Health Update: Eleven months (335 days) post-transplant -Yesterday I had from my 2nd of 6 weekly IV infusions of a new medication to help fight GVH (the new stem cells from the bone marrow transplant attacking my own cells). The medication is Basiliximab and isn’t too bad. The worst part is getting a new IV line started each time I go. Needles hurt more and more with each stick. My dry eyes are getting a little better but the sores in my mouth are still the same when I eat. A new problem that is developing for me is sore ankles. There are days I can walk fine and others where I hobble around like I need a cane. Both sides are bothersome so I am switching shoes to see if it helps. I asked my doctor about my ankles and they said it could be due to the fact that I am almost at the point where I have osteoporosis. The previous bone density test wasn’t so great so they are working on getting me the proper treatment for my bones. Until then we can sort things out with my insurance, calcium pills, high dose vitamin D, and more milk it is.
Last week I had the opportunity to visit Carthage, Missouri, to attend Marian Days (a festival and pilgrimage for Vietnamese American Roman Catholics) to help out with more bone marrow drives. In my previous blog post there was a PSA video up which aired all throughout the US. This was one of many advertising plans of Be The Match (NMDP), AADP, A3M, and Team Anh to get more exposure before we arrived in Missouri. The site was AMAZING. There were 80,000 – 100,000 Vietnamese people out there to honor the Virgin Mary and to meet other Vietnamese Catholics like themselves.
Last year I was unable to attend the drive with AADP, A3M, and Team Anh since I was in the hospital. In 2009, they registered over 2,000 Vietnamese people into the national bone marrow registry. Out of those 2,000 registered, 14 were matches to patients this past year. AMAZING!!!!
Due to last years great success, this year we had high hopes. The church provided us with a larger area to work with which had many more tables and chairs. In the evening, I was able to speak in front of a crowd of youths hoping to inspire them that they could make a difference and save a life registering. In addition, the weather was hot and humid, and we were all tired. But no one gave up as we kept working until 1 a.m. knowing that we could help save more lives. As a result of everyone’s hard work and dedication, we were able to register 1,681 new people in 3 ½ days this year. Hopefully more people will be called to donate and save lives from our efforts. GO TEAM!!!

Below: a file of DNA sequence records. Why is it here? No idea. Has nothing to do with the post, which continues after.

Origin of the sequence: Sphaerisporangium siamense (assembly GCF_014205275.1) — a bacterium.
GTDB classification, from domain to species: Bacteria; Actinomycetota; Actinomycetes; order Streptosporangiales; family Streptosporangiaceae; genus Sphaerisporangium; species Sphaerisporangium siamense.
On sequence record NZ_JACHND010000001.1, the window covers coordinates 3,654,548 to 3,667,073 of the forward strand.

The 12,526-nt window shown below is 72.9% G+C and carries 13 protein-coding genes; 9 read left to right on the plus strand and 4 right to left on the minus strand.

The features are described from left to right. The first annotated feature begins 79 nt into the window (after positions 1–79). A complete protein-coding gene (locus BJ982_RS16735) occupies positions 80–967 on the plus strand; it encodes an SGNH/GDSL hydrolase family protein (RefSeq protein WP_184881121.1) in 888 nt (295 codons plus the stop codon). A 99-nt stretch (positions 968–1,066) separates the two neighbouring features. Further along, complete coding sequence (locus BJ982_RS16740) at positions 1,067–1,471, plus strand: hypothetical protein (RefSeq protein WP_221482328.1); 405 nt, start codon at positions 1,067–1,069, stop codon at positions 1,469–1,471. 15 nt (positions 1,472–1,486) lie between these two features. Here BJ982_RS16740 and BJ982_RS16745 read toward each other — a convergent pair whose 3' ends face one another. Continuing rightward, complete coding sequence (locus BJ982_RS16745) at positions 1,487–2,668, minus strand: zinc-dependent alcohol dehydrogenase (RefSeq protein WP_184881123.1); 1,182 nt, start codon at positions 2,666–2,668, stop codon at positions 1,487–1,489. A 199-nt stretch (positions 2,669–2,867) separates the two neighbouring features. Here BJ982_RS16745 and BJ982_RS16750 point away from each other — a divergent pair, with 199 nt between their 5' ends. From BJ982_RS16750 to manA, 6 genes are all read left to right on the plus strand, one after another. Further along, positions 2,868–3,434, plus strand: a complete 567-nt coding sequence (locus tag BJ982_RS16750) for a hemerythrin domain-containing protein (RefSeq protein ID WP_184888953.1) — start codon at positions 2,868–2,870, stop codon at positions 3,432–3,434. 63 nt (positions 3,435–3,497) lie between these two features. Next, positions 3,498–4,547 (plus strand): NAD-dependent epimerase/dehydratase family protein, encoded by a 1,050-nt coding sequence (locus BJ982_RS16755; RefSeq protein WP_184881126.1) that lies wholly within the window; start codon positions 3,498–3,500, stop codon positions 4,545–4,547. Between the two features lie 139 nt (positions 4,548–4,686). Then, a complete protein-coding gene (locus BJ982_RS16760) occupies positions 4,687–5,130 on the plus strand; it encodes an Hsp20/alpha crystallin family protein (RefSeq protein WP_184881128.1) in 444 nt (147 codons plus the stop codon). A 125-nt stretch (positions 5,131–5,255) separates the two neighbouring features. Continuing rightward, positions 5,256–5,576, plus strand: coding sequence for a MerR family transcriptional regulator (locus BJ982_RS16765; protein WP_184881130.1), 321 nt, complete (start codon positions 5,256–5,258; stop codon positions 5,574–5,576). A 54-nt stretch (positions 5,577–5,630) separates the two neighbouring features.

As I was walking along the mile long procession, it was very hot. THOUSANDS (Maybe 50,000) of people were marching behind the Virgin Mary statue through the small town of Carthage, Missouri. As we came to a corner, I noticed a crowd of people grabbing something as they walked by. There was a family that rigged up a water system (2 houses across from each other, up a pole), boiled the water to clean it, ran it through an ice batch to cool it, and handed out cups of water to the Vietnamese people walking by. The Carlton family has been doing this for over 10 years and it shows the support the town has for the Vietnamese community that come to Carthage every year.
To be able to feed the 80,000 – 100,000 people for 5 days, restaurants were set up under huge tents. Here I saw a line of people making fresh bánh cuốn, which I have never seen before. It kind of looked like they were making crepes. Walking around this area, I felt like I was back in Vietnam.
One person cleaning the chicken, and the other two were frying chicken and french fries. Not quite Vietnamese food, but smelled delish.
A shot of Saturday night mass and the sea of people. It was incredible.